The Monthly Species: July

Hello everyone I know its not exactly near the end of the month yet but I will be taking next week away from all things internet so it’s time for the species of this month! It’s something that has been keeping me going this month and one little specimen of this species sits on my desk every single day it is of course!

Arabica Coffee

Image result for arabica coffee plant

Scientific Classification:

Scientific Name : Coffea arabica

Kingdom: Plantae
Division: Magnoliophyta
Class: Magnoliopsida
(unranked): Asterids
Order: Gentianales
Family: Rubiaceae
Subfamily: Ixoroideae
Tribe: Coffeeae
Genus: Coffea

Size: Wild plants can grow between 9 and 12 metres tall with open branching systems. In coffee plantations the growth is often more formalized.

Habitat: This species is endemic to the Yemen and Ethiopia. However now there are coffee plantations in Africa, Latin America, South east Asia and China.

Use’s: This wonderful plant accounts for 70% of the world’s coffee production! The coffee we know and love comes from roasting the seeds which are found in coffee berries. The berries are often picked by hand to make sure they’re ripe enough or the plants are shaken so that only ripe berries fall off and on to mats that are placed at the base of the bush.

Conservation: Coffee plantations have been the reason why forest habitats have been destroyed reducing habitats for many species. However, climate change affecting rising temperatures, longer droughts and excessive rainfall has affected the sustainability of coffee plantations.

The Coolest Thing Ever About This Species:

Coffee was the first food to ever be freeze dried!

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Bamboozling Bamboo

I was rereading a book given to me over Christmas called “50 plants that changed the course of history” by Bill Laws. He wrote about bamboo, now I have studied biology for a number of years now and I’ve watched a few presentations on the wonders of bamboo. However I’ve never written anything much about bamboo myself. Well all that is going to change! Here are 5 things that I find completely bamboozling (fantastic word) about bamboo.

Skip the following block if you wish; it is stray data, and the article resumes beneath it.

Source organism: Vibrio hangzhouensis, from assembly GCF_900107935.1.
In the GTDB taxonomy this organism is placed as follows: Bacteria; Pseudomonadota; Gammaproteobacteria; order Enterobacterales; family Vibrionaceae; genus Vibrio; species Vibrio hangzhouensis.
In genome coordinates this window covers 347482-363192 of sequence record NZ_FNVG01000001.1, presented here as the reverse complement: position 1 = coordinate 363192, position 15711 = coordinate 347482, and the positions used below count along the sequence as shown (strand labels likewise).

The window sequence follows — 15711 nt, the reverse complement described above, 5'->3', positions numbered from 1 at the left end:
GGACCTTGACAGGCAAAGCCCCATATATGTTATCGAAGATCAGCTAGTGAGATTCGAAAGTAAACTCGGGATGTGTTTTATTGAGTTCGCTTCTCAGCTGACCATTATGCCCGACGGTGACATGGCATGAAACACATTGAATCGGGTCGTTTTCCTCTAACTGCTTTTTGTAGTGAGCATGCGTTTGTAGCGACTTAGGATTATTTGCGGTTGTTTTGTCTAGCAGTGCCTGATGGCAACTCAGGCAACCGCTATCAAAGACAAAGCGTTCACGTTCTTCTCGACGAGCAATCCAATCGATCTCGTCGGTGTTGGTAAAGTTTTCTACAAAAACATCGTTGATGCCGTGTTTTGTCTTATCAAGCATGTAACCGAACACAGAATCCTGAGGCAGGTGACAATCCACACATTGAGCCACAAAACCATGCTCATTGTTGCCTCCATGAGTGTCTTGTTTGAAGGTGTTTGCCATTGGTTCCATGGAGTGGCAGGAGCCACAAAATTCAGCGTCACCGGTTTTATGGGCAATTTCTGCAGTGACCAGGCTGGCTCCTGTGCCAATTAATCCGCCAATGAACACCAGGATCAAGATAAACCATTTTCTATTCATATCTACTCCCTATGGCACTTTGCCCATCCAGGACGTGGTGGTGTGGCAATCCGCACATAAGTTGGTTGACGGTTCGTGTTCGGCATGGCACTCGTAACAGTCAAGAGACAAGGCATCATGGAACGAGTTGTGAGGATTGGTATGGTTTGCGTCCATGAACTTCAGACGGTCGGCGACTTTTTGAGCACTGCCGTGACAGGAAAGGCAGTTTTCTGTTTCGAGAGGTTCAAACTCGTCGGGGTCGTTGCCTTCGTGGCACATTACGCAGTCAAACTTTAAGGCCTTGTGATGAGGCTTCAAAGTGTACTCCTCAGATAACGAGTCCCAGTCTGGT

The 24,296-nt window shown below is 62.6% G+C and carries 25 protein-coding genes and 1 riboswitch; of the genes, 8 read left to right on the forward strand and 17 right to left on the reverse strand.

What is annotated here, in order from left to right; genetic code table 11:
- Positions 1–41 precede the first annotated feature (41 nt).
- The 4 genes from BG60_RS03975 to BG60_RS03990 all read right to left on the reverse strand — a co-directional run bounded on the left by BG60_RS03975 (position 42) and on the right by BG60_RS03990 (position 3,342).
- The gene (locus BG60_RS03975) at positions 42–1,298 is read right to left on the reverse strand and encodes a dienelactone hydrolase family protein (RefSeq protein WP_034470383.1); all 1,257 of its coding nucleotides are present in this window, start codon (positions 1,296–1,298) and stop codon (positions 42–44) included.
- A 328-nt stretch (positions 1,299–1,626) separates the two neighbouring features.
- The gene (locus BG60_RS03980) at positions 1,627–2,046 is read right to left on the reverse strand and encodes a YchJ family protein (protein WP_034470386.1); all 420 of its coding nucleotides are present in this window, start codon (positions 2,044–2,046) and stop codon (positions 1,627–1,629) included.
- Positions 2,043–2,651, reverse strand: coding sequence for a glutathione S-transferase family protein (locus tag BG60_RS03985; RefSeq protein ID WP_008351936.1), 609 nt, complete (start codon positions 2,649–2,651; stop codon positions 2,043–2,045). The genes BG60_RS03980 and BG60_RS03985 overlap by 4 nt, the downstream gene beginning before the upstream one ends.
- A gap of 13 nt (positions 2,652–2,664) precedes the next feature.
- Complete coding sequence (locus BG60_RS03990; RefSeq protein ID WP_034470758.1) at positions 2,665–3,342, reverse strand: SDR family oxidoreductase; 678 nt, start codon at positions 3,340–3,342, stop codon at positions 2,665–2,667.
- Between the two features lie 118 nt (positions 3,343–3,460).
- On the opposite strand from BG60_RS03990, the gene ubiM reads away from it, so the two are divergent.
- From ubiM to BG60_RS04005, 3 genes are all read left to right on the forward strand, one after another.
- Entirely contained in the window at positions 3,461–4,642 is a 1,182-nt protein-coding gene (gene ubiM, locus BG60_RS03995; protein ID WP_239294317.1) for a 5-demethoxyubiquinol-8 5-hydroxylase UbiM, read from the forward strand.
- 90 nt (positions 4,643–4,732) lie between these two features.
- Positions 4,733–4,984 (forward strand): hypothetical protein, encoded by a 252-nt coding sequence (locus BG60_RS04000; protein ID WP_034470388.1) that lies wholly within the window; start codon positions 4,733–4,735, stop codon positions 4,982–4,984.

Bamboo

1.Bamboo is a type of grass and is among the fastest growing plants on the planet. One Japanese species rockets skywards at a rate of a metre a day.

2.Bamboo as an ancient herbal medicine has been used for thousands of years in Asia. Often used for its tonic and astringent properties, it is also considered an aphrodisiac.

3. Bamboo has so many practical uses! One of my favourites being it can be used as scaffolding. I went to Hong Kong a few years ago and it was the most amazing site to see massive buildings being built using bamboo as the scaffolding. The picture below has loads more amazing uses!

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4.Bamboo produces 30% more oxygen than trees. Bamboo does not need to be replanted, is self generating and can be harvested every three to five years.

5. Bamboo has been used as a trap. Particularly in the Vietnam war where bamboo was shaped into sharp stakes. These stakes could continue to grow and were used in many different traps.

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Hope you’ve enjoyed todays slightly shorter blog! Also a quick thanks to the new followers here on ThatBiologist, your support means alot! Til next time!

ThatBiologist Everywhere!

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6 in 60: Number 19 – Plants and People

Hello and Happy New Year! I hope you had a wonderful christmas time and celebrated lots! I’m back with a 6 scientific things in 60 seconds all about plants and people. As a quick refresher the 6 in 60 series is about 6 facts from the science world that should be read in under 60 seconds. Let’s Go!

  1. Ethnobotany is the technical name for the study of plants and people
  2. Green gold was a nickname given to olives in the countries surrounding the Mediterranean due to the wealth it bought them.
  3. Sunflower oil is the world’s fourth most popular oil, with argentina, Russia and Ukraine being the three largest producers.
  4. Bamboo can be used for anything from a tool to paint with to the creation of scaffolding (more on that soon).
  5. The pineapple is one of the first fruits that was grown inside of a green house.
  6. Almost all parts of the garlic plant can be used in cooking including the leaves and flowers.

Sources

All of these came from a book I got for Christmas this year entitled “Fifty Plants That Changed The Course Of History” by Bill Laws. A truly fascinating book that has inspired me to write more about the world of plants. If you fancied buying the book or knowing more about it the link for it is here.

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